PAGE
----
The stretch of Bailey Road between Jagdeo Path and Sheikhpura Mor has turned into a nightmare for commuters because of the ongoing construction of a flyover and rampant encroachment of the thoroughfare.
Half of the road on both sides of the median has been blocked off for the construction of the flyover. Most of the other half is either covered by construction debris or encroached upon by vegetable vendors.
As a result, vehicles often move at a snail’s pace along the narrow stretch of the remaining right of way on both sides of the road.
“Earlier I used to cover the distance of around 2km on this stretch in around 10 minutes. But now there are such traffic jams that it takes me around half an hour to cover the same distance, especially during peak hours in the morning and evening,” said Avinash Kumar, a resident of Jagdeo Path.
Frequent traffic jams along the stretch of Bailey Road, where the new flyover is coming up, have forced many people to take alternative routes.
“I have stopped going through the Jagdeo Path-Sheikhpura Mor stretch of the Bailey Road because of the frequent snarls. Now, I take lanes through Friends Colony and Shashtri Nagar to reach Bailey Road at Hanuman Mandir. There are hardly any vehicles on the lanes and it takes around 10 to 15 minutes to cover the distance of around 4-5km,” said Vijayendra Kumar, a resident of Ashiana Nagar.
The Jagdeo Path-Sheikhpura Mor flyover would be the first one in the city. It is being constructed to de-congest the Bailey Road stretch.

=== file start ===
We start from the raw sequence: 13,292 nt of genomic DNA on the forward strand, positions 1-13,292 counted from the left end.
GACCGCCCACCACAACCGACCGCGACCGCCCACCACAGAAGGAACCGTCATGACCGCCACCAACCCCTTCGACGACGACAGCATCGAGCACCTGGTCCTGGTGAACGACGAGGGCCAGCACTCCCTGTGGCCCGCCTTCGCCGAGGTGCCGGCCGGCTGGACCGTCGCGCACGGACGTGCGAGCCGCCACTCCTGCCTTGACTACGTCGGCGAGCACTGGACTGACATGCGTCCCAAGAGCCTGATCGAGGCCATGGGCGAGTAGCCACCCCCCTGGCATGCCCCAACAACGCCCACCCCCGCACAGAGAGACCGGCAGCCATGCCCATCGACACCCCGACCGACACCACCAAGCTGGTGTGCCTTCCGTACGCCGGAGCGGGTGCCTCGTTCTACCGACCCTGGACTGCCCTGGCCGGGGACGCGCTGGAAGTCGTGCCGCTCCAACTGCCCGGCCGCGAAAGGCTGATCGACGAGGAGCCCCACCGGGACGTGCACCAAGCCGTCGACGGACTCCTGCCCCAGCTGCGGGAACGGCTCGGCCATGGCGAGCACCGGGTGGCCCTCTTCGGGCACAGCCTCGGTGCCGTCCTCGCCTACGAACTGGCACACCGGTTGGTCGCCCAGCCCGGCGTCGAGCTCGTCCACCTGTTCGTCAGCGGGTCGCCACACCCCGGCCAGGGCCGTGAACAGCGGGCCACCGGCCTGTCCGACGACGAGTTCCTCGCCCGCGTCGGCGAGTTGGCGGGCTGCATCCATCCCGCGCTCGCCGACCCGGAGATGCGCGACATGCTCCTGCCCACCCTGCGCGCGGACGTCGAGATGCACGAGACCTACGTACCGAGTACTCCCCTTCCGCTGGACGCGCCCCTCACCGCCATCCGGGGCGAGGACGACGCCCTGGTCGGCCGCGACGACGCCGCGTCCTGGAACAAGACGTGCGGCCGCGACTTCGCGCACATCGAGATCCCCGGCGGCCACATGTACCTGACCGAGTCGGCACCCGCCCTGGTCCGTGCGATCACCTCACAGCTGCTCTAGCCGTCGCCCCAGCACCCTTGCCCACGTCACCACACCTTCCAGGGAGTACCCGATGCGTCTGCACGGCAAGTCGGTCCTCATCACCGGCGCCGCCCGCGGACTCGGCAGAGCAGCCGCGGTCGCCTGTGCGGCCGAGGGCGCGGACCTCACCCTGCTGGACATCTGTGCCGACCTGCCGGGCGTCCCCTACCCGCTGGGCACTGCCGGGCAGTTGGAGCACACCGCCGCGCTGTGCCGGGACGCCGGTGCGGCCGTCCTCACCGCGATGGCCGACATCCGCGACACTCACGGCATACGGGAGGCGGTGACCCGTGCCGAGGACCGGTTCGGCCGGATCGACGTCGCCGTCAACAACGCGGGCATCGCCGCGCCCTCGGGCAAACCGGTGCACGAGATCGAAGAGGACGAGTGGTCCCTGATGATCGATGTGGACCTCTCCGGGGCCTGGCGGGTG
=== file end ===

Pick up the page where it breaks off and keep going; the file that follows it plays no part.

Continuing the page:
On February 2 last year, the cabinet gave its approval to this project for a total outlay of Rs 161.97 crore. The Centre would provide Rs 48 crore and the rest — Rs 113.97 crore — would be provided from the state’s planned expenditure.
While the commuters struggle to cover the short stretch, the authorities blame each other for the quandary.
Officials of Bihar Rajya Pul Nirman Nigam Limited (BRPNNL) — the executing agency for the flyover project — claim that though work is progressing as scheduled but at times, their equipment, like tippers and cranes get stuck in the snarl, which slows down the progress of the work.
“Many people blame the ongoing work on the flyover for the snarls but it is not correct,” said a senior official of the BRPNNL. “There is sufficient stretch of right of way left on both sides of the road through which vehicles can move swiftly. However, the vegetable vendors have encroached upon both sides of the entire stretch of this road. Construction debris from the under-construction buildings have also been piled up, causing problems for the commuters.”
Patna Municipal Corporation (PMC) is responsible for the removal of encroachment from the streets. The BRPNNL officials claim that they have written several letters to the civic body but in vain.
The PMC officials, however, passed the buck on to the police.
“We conduct anti-encroachment drives on a routine basis and remove the encroachers. However, the responsibility to ensure that the encroachers do not return lies with the local police station,” said a PMC official, adding that the civic body would conduct a drive to remove the encroachers from the stretch within the next couple of days.
The PMC board in its meeting on July 27 had approved a penalty of Rs 1,000 for piling construction debris on the road.
Senior police officers were not available to comment.
The construction of the flyover began in December last year. It is expected to be completed by 2015.
A BRPNNL official said: “We have done the piling work on 28 of total 95 pillars. People would start seeing slabs on these pillars from the month of September.”